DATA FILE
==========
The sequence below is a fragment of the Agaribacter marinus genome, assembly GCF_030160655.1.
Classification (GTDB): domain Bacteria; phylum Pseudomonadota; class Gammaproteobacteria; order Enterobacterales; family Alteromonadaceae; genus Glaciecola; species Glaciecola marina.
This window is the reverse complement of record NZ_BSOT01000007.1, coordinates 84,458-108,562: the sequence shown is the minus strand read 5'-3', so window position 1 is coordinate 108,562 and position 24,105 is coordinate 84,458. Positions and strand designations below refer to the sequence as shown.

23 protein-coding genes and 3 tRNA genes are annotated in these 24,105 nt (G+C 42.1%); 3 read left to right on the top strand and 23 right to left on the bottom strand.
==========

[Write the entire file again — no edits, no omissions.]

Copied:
The sequence below is a fragment of the Agaribacter marinus genome, assembly GCF_030160655.1.
Classification (GTDB): domain Bacteria; phylum Pseudomonadota; class Gammaproteobacteria; order Enterobacterales; family Alteromonadaceae; genus Glaciecola; species Glaciecola marina.
This window is the reverse complement of record NZ_BSOT01000007.1, coordinates 84,458-108,562: the sequence shown is the minus strand read 5'-3', so window position 1 is coordinate 108,562 and position 24,105 is coordinate 84,458. Positions and strand designations below refer to the sequence as shown.

23 protein-coding genes and 3 tRNA genes are annotated in these 24,105 nt (G+C 42.1%); 3 read left to right on the top strand and 23 right to left on the bottom strand.